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Amazonian Shenanigans

11/14/06 | by Adam | Categories: Technology, Music

Over the years I've migrated from buying the majority of my CDs from stores to buying online. The move is mostly due to availability of obscurities; I've bought pretty much all of the easy to find stuff and these days I'm after back catalogue, deleted material and things not released in North America. Popping into big box stores like Future Shop for these just doesn't work, and the collection at used CD stores like Tramps -- though wonderful overall -- is terrible when trying to find specific items.

Anyway, after a stint using A&B Sound's online store until they shut it down, I moved to everyone's favourite online store, Amazon. The range of CDs in stock at Amazon is really quite impressive but there are a number of gotchas inherent to using it:

  1. Amazon misfiles things. The old eBay random spelling search can help here. In addition, the search engine is imperfect and won't return all of the appropriate hits so you may need to try alternate methods.
  2. The first hit isn't necessarily the best one. As there are frequently different pressings of a specific CD, they'll appear in different price ranges, and sometimes with different track listings if it's a re-release or being sold to a different market. Amazon will also list out of print items where they have no stock and often these are put in front of what actually is in stock.
  3. For single items, look at the Marketplace. The Marketplace is where Amazon acts as a front end for third party sellers, listing their items and handling the billing. Generally the vendors try to underprice Amazon for new items by about $5. Curiously enough this is approximately the shipping cost for the item. For multiple items, use Amazon itself as it gives free shipping for orders over $39 and Marketplace items are always charged on a per item basis. As the Marketplace has different sources of material than Amazon, you can find some good bargains: I just bought a copy of The Rolling Stones "More Hot Rocks" for $16 new (a 2006 Japanese pressing); the domestic release usually goes for $40 plus.
  4. If the price on an item is absurd, check other Amazon sites like amazon.co.uk or amazon.com. Recently I looked for a CD that was for sale on the Canadian site for about $120 with the US site being about the same; the UK site however had it for two quid...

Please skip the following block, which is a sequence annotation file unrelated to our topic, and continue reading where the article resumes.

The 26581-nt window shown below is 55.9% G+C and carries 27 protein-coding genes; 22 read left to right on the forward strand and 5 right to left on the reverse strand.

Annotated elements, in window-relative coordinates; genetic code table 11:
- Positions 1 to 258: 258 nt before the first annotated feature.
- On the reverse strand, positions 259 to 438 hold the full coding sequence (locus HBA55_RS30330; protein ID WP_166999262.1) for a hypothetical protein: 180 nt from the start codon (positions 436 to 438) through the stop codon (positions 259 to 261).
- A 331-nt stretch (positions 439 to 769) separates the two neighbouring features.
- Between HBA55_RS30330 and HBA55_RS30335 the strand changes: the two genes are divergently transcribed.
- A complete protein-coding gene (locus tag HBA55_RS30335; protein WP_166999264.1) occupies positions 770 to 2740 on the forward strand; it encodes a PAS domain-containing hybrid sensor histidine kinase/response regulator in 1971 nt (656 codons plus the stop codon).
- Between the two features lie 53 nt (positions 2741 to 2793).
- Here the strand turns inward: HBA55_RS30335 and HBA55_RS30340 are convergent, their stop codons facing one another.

5. Pay attention to their shipping estimates. If it's not in stock or expected to be available within a two week period, you may as well put on the kettle as it'll be a while. Amazon doesn't split-ship for free, so even if just one item takes a bit longer to procure, your entire order could be sitting in their warehouse for a bit. Still, it's generally better than A&B Sound who'd frequently sit on my orders for six or more months...

The vendors in the Marketplace are pretty darn good; if something doesn't arrive, they will refund you. If it's the wrong item (for example they listed an album and shipped a CD single of the same name) they're responsive in taking it back (and refund!)

There's a lot of good music out there for sale; you just need to find it.

 

1 comment

Comment from: Nimble [Member]  

The other nice thing about the Marketplace is that Amazon usually runs out of an item eventually. More quickly when it’s odd books that I’m interested in. However, the Marketplace keeps that hope alive. There are a number of things that I had contemplated crossing off my wish list because there wasn’t a hope of getting any of them.

Dena decided to do my birthday shopping for some of those less-popular titles, so they’re trickling in in three shipments, but she got me neat stuff, including a alternative cosmology book that also fills in the seemingly empty period of cosmology history from 1930 to 1970.

(I love my wife :)

I do wish Amazon.ca had a faster way of getting through wish list pages without having to go to the hellishly uninteresting compact mode. I mean, I’ve got the HTML mojo to add in the &page= up top, but my relatives aren’t going to, and my wish list is seven pages at the moment :)

11/17/06 @ 23:51
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